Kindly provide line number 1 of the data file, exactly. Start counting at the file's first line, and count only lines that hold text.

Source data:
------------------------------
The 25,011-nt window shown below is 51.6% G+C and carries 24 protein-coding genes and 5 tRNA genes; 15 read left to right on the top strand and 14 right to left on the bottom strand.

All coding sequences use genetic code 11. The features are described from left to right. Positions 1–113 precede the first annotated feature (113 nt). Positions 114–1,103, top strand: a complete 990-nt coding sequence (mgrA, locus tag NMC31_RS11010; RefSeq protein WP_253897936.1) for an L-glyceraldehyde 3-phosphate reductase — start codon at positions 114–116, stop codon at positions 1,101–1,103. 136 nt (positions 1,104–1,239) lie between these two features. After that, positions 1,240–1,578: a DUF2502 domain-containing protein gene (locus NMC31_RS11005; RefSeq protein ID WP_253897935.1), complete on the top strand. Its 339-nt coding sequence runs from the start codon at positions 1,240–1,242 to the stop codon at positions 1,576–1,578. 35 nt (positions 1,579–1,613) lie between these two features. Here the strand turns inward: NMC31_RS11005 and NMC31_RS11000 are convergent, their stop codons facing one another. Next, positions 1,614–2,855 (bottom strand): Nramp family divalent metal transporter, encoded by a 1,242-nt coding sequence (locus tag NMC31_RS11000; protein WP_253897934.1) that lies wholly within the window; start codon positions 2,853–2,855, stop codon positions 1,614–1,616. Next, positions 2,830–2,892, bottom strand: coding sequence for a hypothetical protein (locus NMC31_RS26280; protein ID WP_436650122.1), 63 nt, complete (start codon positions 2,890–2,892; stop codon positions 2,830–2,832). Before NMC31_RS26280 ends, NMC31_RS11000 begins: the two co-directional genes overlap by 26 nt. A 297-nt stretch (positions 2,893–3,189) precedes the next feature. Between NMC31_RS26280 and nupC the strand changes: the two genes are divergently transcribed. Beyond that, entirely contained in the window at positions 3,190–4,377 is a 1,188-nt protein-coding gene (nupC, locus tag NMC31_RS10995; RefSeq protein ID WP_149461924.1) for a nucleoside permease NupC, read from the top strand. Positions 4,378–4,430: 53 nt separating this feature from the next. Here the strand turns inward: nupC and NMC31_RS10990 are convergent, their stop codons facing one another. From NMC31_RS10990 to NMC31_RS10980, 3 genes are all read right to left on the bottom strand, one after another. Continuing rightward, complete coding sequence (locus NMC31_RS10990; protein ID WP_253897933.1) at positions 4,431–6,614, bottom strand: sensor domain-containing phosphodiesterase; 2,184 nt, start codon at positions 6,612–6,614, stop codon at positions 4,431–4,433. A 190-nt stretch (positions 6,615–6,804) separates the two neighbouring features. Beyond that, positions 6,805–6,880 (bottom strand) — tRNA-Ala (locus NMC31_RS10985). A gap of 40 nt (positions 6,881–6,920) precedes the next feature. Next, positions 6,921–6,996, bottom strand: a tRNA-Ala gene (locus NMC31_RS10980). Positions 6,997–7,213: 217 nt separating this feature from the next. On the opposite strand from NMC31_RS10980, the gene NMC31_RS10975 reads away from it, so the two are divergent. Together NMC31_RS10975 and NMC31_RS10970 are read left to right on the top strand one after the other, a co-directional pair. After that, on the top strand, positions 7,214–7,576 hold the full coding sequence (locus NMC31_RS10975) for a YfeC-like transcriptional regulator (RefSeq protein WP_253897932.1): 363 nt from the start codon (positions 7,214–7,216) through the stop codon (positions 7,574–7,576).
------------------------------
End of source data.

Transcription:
The 25,011-nt window shown below is 51.6% G+C and carries 24 protein-coding genes and 5 tRNA genes; 15 read left to right on the top strand and 14 right to left on the bottom strand.